B. Richards' Motion For Summary Judgment - Counts I-VII

Richards also contends that summary judgment is appropriate on Wilson's section 1983 and state-law tort claims against him because Wilson does not have sufficient evidence to hold Richards liable on a conspiracy or failure to intervene theory.

In requesting summary judgment on the conspiracy claim, Richards highlights certain deficiencies in the record on summary judgment pertaining to his involvement in the alleged conspiracy to deprive Wilson of his rights. Wilson has presented evidence that Richards had a conversation with him during the in-person lineup for the Frost investigation in which Richards demonstrated the operation of a utility knife. Wilson contends that a reasonable juror could infer from this conversation that Richards provided hints to Wilson about the circumstances of the Siler and Frost attacks as part of a conspiracy to violate his rights. Wilson never testified that the officer who demonstrated the knife ever alluded to the fact that a similar weapon was used in the Siler or Frost attacks. Despite the ambiguous nature of Richards' alleged statements, Wilson contends that the only justification for Richards' display of the utility knife would be to subliminally feed details about the crime as part of a previous agreement with Wilson's principal interrogators. This conclusion lacks sufficient basis in the content of Richards' discussion with Wilson and amounts to mere speculation as to Richards' motives; more than speculation is needed to survive summary judgment. Gunville v. Walker, 583 F.3d 979, 986 (7th Cir. 2009). Accordingly, we award summary judgment to Richards on Counts I, III, V, VI and VII.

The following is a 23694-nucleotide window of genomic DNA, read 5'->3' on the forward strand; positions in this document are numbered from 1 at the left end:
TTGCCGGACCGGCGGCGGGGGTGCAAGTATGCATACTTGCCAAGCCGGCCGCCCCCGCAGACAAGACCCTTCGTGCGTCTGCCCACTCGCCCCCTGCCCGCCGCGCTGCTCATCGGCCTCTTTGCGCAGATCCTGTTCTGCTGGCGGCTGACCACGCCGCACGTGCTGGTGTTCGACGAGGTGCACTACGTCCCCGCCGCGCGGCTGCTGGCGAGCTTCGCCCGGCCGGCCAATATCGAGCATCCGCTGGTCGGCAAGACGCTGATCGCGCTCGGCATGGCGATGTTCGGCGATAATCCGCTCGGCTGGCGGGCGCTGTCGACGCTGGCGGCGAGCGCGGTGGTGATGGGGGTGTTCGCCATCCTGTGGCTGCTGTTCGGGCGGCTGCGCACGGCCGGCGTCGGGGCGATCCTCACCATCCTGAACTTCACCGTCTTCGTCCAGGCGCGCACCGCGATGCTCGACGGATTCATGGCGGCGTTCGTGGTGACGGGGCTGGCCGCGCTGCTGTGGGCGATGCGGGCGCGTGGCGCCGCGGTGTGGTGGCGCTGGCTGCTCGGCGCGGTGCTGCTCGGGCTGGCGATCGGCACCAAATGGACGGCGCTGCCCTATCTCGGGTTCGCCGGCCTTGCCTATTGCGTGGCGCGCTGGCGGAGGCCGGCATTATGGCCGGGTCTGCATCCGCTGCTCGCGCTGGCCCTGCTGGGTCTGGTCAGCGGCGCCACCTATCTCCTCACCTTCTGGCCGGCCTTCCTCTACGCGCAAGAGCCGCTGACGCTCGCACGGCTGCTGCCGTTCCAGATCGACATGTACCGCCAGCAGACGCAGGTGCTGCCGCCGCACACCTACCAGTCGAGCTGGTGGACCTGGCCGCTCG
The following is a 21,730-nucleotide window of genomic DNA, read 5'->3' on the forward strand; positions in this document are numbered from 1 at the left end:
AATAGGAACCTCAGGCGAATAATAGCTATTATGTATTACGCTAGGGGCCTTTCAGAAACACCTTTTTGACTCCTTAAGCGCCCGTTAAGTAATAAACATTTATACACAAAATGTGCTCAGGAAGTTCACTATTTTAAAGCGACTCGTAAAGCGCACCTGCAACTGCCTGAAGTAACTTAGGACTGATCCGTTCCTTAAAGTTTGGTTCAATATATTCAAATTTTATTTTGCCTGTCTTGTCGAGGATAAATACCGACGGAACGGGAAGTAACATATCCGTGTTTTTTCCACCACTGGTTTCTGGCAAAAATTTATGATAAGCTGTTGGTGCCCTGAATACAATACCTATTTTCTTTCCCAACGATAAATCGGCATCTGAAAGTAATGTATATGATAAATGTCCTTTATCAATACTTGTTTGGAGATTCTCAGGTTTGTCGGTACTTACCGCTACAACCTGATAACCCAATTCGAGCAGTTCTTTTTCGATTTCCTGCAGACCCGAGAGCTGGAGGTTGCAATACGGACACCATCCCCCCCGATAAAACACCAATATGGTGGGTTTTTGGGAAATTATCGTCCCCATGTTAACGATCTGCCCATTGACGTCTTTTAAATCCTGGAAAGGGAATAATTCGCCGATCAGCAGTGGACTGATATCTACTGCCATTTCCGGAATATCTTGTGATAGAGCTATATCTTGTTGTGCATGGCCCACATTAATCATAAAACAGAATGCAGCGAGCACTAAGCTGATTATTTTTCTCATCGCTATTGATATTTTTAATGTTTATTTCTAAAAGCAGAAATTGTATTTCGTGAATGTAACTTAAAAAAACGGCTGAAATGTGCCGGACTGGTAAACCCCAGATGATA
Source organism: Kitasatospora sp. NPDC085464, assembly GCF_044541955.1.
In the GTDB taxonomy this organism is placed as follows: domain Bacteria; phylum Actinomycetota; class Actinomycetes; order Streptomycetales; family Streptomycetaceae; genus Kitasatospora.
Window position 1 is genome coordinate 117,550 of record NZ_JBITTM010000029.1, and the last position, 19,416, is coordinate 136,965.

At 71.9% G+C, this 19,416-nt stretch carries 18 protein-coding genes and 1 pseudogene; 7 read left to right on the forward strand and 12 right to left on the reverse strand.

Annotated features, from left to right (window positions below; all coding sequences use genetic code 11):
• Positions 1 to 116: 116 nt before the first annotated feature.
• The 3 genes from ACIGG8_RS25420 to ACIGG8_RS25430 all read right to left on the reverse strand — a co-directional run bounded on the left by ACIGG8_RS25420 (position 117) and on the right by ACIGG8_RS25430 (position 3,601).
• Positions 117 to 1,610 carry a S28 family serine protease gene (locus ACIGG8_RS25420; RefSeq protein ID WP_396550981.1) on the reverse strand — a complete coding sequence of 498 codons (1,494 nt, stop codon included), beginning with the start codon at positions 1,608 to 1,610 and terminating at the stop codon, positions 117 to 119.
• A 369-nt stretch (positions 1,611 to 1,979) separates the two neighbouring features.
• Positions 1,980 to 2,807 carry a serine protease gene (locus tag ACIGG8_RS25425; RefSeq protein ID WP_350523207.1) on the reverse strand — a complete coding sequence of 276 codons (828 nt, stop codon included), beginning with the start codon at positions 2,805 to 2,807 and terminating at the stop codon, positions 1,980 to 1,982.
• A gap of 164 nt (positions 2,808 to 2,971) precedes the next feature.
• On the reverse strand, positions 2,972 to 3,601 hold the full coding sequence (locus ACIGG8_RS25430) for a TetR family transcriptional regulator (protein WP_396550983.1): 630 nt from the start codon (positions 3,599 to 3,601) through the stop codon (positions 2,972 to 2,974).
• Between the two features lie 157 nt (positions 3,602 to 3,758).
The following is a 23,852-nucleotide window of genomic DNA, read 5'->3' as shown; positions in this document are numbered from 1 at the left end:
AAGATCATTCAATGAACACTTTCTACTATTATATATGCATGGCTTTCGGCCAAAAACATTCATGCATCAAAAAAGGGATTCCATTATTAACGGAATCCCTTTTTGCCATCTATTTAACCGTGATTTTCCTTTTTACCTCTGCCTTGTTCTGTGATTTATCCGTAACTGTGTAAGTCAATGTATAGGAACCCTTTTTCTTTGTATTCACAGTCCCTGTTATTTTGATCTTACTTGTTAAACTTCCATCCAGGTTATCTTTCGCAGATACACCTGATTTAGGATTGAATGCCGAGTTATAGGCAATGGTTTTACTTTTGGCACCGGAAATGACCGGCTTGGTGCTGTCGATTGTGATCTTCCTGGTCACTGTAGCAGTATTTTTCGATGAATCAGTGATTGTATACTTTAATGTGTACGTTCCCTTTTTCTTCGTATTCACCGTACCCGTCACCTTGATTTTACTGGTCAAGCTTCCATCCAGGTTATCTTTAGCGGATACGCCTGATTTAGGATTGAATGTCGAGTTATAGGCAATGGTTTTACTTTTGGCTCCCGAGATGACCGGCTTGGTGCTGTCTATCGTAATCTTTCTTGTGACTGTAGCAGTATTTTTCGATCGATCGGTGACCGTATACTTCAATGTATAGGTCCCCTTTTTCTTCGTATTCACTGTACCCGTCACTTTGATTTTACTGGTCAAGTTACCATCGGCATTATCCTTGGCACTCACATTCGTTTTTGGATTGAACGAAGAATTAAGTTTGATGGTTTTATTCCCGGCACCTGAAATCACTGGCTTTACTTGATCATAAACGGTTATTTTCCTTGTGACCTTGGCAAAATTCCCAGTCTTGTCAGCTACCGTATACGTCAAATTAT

Richards further argues that the undisputed facts would not permit a reasonable juror to find him liable for the violation of Wilson's rights to be free from compulsory self-incrimination on a failure to intervene basis. Wilson has presented testimony from which a juror could infer that Richards was in the room when O'Brien began to physically assault Wilson in an effort to secure a confession. Given Richards' presence in the same room where the physical coercion occurred, a reasonable juror could also conclude that he had a realistic opportunity to intervene to prevent Wilson's constitutional rights from being violated. Summary judgment is inappropriate when the circumstances permit a reasonable juror to reach such a conclusion. See Lanigan v. Village of E. Hazel Crest, 110 F.3d 467, 478 (7th Cir. 1997) ("[w]hether an officer had sufficient time to intervene or was capable of preventing the harm caused by the other officer is generally an issue for the trier of fact unless, considering all the evidence, a reasonable jury could not possibly conclude otherwise"). Accordingly, we deny Richards motion for summary judgment as to Counts II and IV.

C. Bonke's Motion For Summary Judgment

Bonke argues that he is entitled to summary judgment on Wilson's claims because the undisputed facts do not provide a basis to find him liable for other Defendants' violations of Wilson's constitutional or state-law rights on a theory of supervisory liability, conspiracy, or failure to intervene.